Music Reviews

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Artist: Barry Schrader (@)
Title: The Barnum Museum
Format: CD
Label: Innova (@)
Rated: *****
Although I've never heard of American electro-acoustic composer Barry Schrader before, he's been around for quite some time (since the 1970's) garnering much critical acclaim for his work. Schrader began composing electronic music in 1969 while a graduate student at the University of Pittsburgh, where he was also organist for Sunday high mass at Heinz Chapel, thereafter going on to California Institute of the Arts in Valencia, California, where he received an MFA in composition in 1971. He was appointed to the School of Music faculty of CalArts in 1971, and has been on the composition faculty ever since. Schrader is the founder and the first president of SEAMUS (Society for Electro-Acoustic Music in the United States) and has been involved with the inauguration and operation of several performance series such as SCREAM (Southern California Resource for Electro-Acoustic Music), among other things.

Obviously since I haven't heard of Barry Schrader before, I haven't heard any of his previous work either, but I was certainly intrigued by the title of the album. 'The Barnum Museum' to me conjures the world of the showman, huckster, and all manner of oddities. Barnum's American Museum was quite a place in its time (1841 ' 1865) where for a quarter you could experience a wide variety of strange and unusual people, things, and events, but this work by Schrader is not about the actual museum but rather the short story titled 'The Barnum Museum' by Steven Millhauser taken from his book by the same title. The short story 'Eisenheim the Illusionist' on which the movie 'The Illusionist' was based appears in the same book, for some frame of reference if like me, you haven't read Millhauser. From what I understand about Millhauser's Barnum Museum story is rather an extended fantasy, described as 'a fantasia of a vast and magical institution that adapts to the desires of its visitors.' In that description Schrader seems to be on target with his tone poems that delve into Millhauser's ideas.

Nine pieces comprise Schrader's 'Barnum Museum,' ranging from Grand Guignol to the sublime. The beginning, 'The Romanesque and Gothic Entranceways' features demonic then placid pipe organ, a medieval march, and culminates in a reprisal of the demonic pipe organ theme in a tumultuous ending. 'The Hall of Mermaids' is liquidy mystery, sometimes light and celestial, sometimes dense and heavy. 'The Caged Griffin' radiates a strong and regal presence, then shifts into rhythmic tension causing trepidation, finally calming at the end. 'The Subterranean Levels' begins with descending arpeggios followed by a steadily persistent muted clacking or chaking, possibly the sound of machinery in the chambered depths. Of course, the subterranean levels sound very'¦subterranean! Not that there is necessarily anything very evil down there, but all manner of oddities and unusual things seem to lurk within, including some absolutely haywire machinery. 'The Flying Carpet' certainly gives a sense of airy motion without the use of any percussive rhythm, simply by swirling oblique arpeggios mixed with drones. It's a rather interesting form that the composer employs here, using slight underlying minor themes to add an air of mystery. There is much more depths to these layers than you are likely to catch on the first listening. Where 'The Flying Carpet' had no definitive rhythmic element, 'The Homunculus in a Jar' begins with a rhythmic wooden xylophone-like synth sequence, but is quickly abandoned for a swirling, dense atmosphere that morphs into a machine-like drone, then back to a different, more intense wooden xylophone-like synth sequence. I'm reminded somewhat of Harry Partch here. 'Chinese Kaleidoscopes' has a clattering of glass-like sounds and similar sequenced synth timbres utilizing pentatonic scale which increases in swirling intensity, and eventually density until it is absorbed by pipe organ grandeur. A metamorphosis occurs and the spinning kaleidoscopes reflect a thousand butterflies, or, so I envisioned.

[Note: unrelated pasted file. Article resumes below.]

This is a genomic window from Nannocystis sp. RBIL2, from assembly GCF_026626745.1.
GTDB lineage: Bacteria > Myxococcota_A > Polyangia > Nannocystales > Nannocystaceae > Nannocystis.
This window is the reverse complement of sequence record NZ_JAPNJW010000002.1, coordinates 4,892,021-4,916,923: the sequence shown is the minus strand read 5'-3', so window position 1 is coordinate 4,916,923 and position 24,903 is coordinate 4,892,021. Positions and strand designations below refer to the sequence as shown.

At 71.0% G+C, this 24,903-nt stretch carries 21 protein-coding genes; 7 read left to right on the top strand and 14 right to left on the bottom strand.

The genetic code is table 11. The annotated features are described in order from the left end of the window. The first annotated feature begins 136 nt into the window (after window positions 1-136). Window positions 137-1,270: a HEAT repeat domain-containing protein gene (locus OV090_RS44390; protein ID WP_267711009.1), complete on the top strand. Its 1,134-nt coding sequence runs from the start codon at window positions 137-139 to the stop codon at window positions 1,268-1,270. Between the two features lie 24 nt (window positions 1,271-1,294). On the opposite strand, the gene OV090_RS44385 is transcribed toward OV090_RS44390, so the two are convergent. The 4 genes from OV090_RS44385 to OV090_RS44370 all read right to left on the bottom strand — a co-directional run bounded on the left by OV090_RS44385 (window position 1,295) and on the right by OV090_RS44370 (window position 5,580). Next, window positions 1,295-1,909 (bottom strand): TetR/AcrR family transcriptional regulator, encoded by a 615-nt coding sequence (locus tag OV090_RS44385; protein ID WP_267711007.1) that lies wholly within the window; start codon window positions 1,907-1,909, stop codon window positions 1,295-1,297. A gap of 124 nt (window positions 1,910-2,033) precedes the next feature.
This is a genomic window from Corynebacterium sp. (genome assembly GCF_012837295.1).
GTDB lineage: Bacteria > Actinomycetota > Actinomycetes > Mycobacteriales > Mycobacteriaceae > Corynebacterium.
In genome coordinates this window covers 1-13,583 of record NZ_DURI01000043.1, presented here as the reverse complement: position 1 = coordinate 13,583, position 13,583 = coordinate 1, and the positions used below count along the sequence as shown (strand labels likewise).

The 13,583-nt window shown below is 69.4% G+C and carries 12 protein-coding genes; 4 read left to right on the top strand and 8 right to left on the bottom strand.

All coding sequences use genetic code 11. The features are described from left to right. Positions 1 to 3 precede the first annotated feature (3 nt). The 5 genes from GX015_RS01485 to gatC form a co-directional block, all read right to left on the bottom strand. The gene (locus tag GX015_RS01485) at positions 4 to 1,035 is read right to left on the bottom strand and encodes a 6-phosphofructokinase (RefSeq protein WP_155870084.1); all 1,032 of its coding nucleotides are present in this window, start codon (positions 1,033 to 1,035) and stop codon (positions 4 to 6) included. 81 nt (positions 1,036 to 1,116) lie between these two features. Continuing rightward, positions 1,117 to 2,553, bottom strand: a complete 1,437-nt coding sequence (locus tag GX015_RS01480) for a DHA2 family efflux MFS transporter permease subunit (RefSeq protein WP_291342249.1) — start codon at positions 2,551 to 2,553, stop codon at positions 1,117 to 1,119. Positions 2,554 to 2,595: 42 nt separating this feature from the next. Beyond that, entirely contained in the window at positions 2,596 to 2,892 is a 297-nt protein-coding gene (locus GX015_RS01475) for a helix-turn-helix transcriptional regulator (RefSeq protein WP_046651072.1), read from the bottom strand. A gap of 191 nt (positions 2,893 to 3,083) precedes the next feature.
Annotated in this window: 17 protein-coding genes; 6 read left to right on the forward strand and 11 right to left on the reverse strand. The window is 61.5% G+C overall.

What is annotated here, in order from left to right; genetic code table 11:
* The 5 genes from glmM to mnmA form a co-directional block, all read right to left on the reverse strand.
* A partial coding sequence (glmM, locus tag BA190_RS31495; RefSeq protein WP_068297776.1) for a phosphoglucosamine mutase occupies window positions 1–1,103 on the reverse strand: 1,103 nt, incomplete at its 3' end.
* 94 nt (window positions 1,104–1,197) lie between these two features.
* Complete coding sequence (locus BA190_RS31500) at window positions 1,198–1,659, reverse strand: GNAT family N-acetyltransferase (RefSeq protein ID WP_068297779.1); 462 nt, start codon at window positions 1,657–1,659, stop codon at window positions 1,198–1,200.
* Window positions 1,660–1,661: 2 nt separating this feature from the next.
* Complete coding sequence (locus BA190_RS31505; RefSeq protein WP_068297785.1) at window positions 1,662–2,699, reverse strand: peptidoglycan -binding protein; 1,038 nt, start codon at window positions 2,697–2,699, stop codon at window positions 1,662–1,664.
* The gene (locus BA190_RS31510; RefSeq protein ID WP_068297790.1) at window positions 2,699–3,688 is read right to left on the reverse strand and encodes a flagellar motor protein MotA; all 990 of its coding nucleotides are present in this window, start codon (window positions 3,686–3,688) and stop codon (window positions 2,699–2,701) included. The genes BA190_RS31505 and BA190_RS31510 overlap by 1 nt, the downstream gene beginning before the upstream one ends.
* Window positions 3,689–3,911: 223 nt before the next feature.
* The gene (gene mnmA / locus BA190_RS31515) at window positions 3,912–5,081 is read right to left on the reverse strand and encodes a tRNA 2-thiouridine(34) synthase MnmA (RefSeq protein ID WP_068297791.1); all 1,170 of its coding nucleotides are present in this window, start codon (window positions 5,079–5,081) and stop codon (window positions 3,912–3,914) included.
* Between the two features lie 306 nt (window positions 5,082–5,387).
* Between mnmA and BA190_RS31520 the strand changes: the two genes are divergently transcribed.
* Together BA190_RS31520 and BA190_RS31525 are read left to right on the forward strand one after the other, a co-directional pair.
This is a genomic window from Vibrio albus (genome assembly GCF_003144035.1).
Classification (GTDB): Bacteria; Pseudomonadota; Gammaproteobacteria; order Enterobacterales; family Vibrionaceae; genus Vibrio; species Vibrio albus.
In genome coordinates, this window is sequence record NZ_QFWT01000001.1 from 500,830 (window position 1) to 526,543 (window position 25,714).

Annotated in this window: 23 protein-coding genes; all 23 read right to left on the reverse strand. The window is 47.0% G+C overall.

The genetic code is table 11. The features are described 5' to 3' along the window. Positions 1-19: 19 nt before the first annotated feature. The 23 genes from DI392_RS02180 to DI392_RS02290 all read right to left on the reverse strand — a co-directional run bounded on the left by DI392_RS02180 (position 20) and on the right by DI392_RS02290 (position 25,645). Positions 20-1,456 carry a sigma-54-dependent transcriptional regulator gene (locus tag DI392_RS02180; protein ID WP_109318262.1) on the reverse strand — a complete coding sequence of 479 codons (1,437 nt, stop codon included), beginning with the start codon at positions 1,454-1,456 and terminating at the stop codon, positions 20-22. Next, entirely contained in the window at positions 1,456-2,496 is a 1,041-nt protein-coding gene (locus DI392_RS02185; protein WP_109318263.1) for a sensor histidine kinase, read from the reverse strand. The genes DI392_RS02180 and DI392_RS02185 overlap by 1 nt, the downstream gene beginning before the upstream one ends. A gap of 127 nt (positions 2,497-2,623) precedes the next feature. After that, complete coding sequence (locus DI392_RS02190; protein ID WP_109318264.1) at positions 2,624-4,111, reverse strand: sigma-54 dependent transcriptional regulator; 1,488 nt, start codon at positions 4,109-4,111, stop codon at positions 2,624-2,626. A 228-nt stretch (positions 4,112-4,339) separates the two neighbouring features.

Schrader's piece de résistance in this strange menagerie is the phantasmagorical 16+ minute piece de résistance 'Chamber of False Things,' which is comprised of 'Porphyry Figurines from Atlantis,' 'Golden Cups from El Dorado,' and 'Water from the Fountain of Youth.' Whatever there was previously, there is even more of it in here. The minor three chord theme from the beginning is reprised; there is more descent and opening into vast space; toots of a calliope; dark and ominous drones; a march-like percussive section on hollow wood; glittering fairy dust falling from above; more swirling arpeggios, culminating in a crescendo of the great pipe organ again. Awesome!

Words fail in these descriptions as this is something that you just have to hear. I don't know whether Schrader succeeded in capturing the flavor of Millhauser's short story, but he did succeed in making a most enigmatic and intriguing soundscape. 'The Barnum Museum' should appeal to steampunk aficionados too. I'm giving this album five stars not only because I because I think that it's an amazing work, but also because it's intriguing to enough to warrant multiple plays, and I don't see how it could be any better.



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